Rebecca Pruitt was promoted to gallery coordinator at The Alutiiq Museum effective July 25. Pruitt will oversee the daily operations of the Alutiiq Museum Store, assist artists and visitors, develop store merchandise and host museum events. Pruitt is a 2012 graduate of Kodiak High School and began work at the Alutiiq Museum in 2014 where she has contributed to everything from collections care and educational outreach to language programming and the museum store. Leigh Broten has joined Denali Federal Credit Union Home Loans department as a home loan originator. Prior to Broten’s employment with Denali, she worked for NorthBay Mortgage, Aberdeen Federal Savings Bank and Allied Home Mortgage Capital Corp. as a loan originator. There, her responsibilities involved consulting with clients and hosting public classes for financing preparation basics. Broten was also an educator teaching classes on technology, accounting, entrepreneurship, business math, marketing and career building skills. Broten has been in the financial industry for 34 years. Andrew Aurelio was promoted to mechanical technician at Great Alaskan Holidays, the state’s largest RV rental, sales and service business headquartered in Anchorage. Aurelio has worked at Great Alaskan Holidays for more than five years. Sarah Dybdahl is the new cultural heritage and education manager for Central Council of Tlingit and Haida Indian Tribes of Alaska. In this position, Dybdahl will oversee the coordination of Tlingit and Haida’s cultural activities and develop cultural programs in collaboration with tribes and other Native entities. The newly created Cultural Heritage and Education department was established to strengthen Tlingit and Haida’s nationhood. Dybdahl formerly served as the executive director of Huna Heritage Foundation (2015-17) and worked more than 15 years in various capacities for Sealaska and Sealaska Heritage Institute (2000-15). She currently serves on the Klawock Heenya Corp. board of directors (since 2010), the Alaska Federation of Natives board of directors as the Southeast Village representative, and Native Americans in Philanthropy board. Dybdahl grew up in Klawock and holds a bachelor’s degree in anthropology from Southern Oregon University. Tom Sullivan was recently appointed vice president at First National Bank Alaska and named regional branch manager for Cordova, Haines, Juneau and Sitka. Sullivan is based out of the downtown Juneau Regional Branch. He is responsible for lending activities, business and community development, bank outreach and branch operations. Sullivan has been helping Southeast Alaska customers since 1986. Originally from Iowa, he graduated from Iowa State University with a degree in business administration. Ryan Cooper recently joined Stantec in its Anchorage office as an associate and environmental scientist, focusing on transportation, oil and gas, and hydroelectric projects in the Northwest. With more than a decade of experience working mostly in Alaska, Cooper will help expand the firm’s environmental efforts throughout the state and Pacific Northwest region. Since joining Stantec, Cooper has worked on the Kivalina Evacuation and School Site Access Road, Noatak Airport Relocation and North Pole Water Distribution System Expansion. Prior to joining Stantec, Cooper spent the previous five-plus years working for an Alaska Native Regional corporation, with a focus on regulatory permitting for approximately 10 major projects annually, including multiple oil and gas projects. Cooper earned a pair of bachelor’s degrees from Colorado State University in biology and business, and earned his master’s degree in biology from the University of Alaska Fairbanks. He has lectured at Harvard and Cornell universities. Coffman Engineers announced four new employees. Edward Lightwood, P.E. has joined the civil engineering department; Nicholai Smith, P.E. has rejoined the electrical engineering department; Ryan Gilchrist and Korey Hughes have been hired as drafters/designers. Lightwood is a professional, licensed engineer in Alaska with more than 30 years of experience in project management, contracts, planning, engineering, procurement and construction. Prior to joining Coffman Engineers, Lightwood worked at R&M Consultants, successfully operated a small engineering firm, and then managed and delivered EPC projects and programs for ConocoPhillips. Smith, a prior employee of Coffman Engineers, received his bachelor’s degree in electrical engineering from the University of Wyoming. Smith has worked on commercial and industrial facilities and is a certified commercial energy auditor. Gilchrist obtained an associate’s degree in architectural and engineering technology from the University of Alaska Anchorage and previously worked at CH2M in Anchorage. He will work in the civil engineering department and will utilize his eight years of experience providing CAD expertise in Autodesk programs, 3D Modeling and BIM software. Hughes completed the architectural engineering technology (CAD) program at the UAA and is a certified drafter for civil, structural, mechanical, and electrical engineering. He will work directly with the mechanical and piping department as well as electrical and instrumentation design teams.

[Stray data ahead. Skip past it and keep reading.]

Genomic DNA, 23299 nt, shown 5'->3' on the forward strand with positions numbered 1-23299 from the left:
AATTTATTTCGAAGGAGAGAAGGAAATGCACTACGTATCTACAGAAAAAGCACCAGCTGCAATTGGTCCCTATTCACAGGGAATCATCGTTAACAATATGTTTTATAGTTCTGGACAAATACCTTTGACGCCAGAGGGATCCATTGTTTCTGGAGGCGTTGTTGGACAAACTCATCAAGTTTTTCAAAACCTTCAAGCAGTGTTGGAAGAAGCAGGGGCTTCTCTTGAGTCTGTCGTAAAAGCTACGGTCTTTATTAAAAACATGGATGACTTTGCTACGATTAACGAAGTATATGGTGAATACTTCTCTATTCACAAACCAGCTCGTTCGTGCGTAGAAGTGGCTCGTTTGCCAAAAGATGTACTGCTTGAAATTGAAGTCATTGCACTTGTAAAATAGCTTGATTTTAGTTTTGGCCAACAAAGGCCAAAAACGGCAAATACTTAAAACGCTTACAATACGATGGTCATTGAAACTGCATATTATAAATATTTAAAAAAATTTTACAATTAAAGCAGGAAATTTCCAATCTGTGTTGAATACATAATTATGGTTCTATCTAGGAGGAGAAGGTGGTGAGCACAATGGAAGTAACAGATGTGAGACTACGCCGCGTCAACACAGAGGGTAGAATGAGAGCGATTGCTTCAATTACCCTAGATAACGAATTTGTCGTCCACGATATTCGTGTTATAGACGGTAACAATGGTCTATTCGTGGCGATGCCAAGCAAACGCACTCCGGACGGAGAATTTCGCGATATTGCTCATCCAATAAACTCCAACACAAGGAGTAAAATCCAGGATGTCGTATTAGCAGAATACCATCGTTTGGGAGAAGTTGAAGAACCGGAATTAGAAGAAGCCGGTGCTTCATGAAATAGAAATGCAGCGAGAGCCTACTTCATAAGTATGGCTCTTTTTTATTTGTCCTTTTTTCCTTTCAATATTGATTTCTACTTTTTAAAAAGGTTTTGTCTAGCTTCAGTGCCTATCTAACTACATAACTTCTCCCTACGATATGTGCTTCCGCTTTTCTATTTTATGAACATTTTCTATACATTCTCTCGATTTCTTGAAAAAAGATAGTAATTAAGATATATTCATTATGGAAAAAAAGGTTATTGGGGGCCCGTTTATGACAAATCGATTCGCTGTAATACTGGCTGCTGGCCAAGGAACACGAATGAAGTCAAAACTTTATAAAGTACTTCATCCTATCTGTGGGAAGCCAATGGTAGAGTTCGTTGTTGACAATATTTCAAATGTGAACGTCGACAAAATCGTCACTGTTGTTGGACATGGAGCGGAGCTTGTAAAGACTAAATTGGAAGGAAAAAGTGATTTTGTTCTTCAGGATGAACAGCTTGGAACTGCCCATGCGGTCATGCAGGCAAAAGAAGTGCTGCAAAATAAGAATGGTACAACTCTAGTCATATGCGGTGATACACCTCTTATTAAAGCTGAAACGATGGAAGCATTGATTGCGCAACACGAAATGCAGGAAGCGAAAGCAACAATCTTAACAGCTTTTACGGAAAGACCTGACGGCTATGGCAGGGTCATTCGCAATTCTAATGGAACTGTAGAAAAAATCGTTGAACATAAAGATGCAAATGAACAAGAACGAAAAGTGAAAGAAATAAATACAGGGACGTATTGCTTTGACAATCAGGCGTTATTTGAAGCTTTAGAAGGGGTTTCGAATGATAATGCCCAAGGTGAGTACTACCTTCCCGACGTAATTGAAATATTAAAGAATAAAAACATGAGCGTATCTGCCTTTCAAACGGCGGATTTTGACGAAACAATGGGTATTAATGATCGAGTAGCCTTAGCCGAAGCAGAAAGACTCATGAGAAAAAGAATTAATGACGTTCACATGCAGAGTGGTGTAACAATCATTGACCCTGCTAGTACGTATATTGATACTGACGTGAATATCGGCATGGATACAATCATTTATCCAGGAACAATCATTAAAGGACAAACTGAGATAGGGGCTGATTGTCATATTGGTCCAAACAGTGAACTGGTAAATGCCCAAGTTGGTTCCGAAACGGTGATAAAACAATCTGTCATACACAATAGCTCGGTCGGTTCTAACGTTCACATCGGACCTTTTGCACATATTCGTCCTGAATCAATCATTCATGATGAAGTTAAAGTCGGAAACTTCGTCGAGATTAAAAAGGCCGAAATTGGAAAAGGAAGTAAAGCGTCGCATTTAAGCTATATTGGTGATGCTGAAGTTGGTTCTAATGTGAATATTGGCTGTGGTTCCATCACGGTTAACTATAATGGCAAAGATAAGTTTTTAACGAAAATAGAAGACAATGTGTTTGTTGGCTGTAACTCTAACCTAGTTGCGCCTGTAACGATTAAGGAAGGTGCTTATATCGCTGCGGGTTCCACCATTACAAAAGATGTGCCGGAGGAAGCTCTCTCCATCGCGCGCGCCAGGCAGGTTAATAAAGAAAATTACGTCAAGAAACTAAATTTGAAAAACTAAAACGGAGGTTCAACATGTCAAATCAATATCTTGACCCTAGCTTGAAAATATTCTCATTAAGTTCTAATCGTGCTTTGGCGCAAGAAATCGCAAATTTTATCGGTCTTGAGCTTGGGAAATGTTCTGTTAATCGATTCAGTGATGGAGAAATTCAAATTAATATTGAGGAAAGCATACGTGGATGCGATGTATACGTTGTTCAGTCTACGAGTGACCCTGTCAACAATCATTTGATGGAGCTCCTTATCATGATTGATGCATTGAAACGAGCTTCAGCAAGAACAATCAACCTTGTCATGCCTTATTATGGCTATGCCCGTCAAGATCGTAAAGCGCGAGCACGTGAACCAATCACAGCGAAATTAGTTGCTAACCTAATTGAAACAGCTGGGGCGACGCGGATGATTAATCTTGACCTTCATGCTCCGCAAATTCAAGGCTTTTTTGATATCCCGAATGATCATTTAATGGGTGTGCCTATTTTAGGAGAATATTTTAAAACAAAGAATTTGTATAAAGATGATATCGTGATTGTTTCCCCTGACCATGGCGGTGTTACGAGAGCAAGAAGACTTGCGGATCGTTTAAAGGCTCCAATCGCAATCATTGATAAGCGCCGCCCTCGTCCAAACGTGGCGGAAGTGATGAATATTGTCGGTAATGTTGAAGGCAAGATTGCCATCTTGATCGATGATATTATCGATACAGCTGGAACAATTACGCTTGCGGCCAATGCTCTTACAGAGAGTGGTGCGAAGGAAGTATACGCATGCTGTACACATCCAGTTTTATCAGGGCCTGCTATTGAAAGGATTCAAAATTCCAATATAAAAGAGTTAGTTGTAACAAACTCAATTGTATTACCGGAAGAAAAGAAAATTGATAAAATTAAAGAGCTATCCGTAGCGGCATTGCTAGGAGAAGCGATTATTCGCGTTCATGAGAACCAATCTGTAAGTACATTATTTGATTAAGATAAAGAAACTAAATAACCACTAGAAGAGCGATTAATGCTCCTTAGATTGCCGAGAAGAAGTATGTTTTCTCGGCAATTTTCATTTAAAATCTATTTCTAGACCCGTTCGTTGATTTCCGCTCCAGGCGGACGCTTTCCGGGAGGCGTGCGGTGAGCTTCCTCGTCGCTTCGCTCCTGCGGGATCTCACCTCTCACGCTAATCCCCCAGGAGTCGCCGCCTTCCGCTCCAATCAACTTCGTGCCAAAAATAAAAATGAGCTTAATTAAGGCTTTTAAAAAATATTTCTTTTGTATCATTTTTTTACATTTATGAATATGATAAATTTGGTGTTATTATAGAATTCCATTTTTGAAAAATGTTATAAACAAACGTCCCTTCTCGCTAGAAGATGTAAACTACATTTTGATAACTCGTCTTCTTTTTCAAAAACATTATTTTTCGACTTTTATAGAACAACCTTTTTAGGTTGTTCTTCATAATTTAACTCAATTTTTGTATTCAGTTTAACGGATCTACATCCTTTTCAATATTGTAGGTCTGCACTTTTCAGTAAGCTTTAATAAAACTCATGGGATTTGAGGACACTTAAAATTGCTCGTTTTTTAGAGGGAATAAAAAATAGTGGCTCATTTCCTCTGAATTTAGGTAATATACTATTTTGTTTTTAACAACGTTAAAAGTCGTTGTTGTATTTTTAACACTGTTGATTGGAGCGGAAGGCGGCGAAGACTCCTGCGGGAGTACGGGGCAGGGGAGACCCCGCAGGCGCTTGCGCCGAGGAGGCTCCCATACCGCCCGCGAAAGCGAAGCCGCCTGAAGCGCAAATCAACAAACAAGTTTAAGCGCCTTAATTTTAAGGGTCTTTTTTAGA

Crisis management earns honor for local PR firms